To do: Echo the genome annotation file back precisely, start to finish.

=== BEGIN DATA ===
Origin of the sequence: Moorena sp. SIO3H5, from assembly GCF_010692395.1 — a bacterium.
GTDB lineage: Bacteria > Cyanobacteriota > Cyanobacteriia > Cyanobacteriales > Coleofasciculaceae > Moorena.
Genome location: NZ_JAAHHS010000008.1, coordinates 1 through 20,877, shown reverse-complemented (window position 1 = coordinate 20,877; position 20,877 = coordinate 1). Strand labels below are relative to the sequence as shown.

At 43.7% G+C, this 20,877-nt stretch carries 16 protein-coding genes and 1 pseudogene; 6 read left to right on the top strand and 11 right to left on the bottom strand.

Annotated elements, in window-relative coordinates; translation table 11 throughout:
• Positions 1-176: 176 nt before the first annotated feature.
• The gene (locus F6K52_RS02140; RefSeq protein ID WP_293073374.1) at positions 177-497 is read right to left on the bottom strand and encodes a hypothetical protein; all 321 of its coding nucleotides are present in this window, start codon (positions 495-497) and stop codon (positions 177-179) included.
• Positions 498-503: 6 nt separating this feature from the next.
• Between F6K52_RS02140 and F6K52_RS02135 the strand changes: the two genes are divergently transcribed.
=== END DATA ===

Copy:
Origin of the sequence: Moorena sp. SIO3H5, from assembly GCF_010692395.1 — a bacterium.
GTDB lineage: Bacteria > Cyanobacteriota > Cyanobacteriia > Cyanobacteriales > Coleofasciculaceae > Moorena.
Genome location: NZ_JAAHHS010000008.1, coordinates 1 through 20,877, shown reverse-complemented (window position 1 = coordinate 20,877; position 20,877 = coordinate 1). Strand labels below are relative to the sequence as shown.

At 43.7% G+C, this 20,877-nt stretch carries 16 protein-coding genes and 1 pseudogene; 6 read left to right on the top strand and 11 right to left on the bottom strand.

Annotated elements, in window-relative coordinates; translation table 11 throughout:
• Positions 1-176: 176 nt before the first annotated feature.
• The gene (locus F6K52_RS02140; RefSeq protein ID WP_293073374.1) at positions 177-497 is read right to left on the bottom strand and encodes a hypothetical protein; all 321 of its coding nucleotides are present in this window, start codon (positions 495-497) and stop codon (positions 177-179) included.
• Positions 498-503: 6 nt separating this feature from the next.
• Between F6K52_RS02140 and F6K52_RS02135 the strand changes: the two genes are divergently transcribed.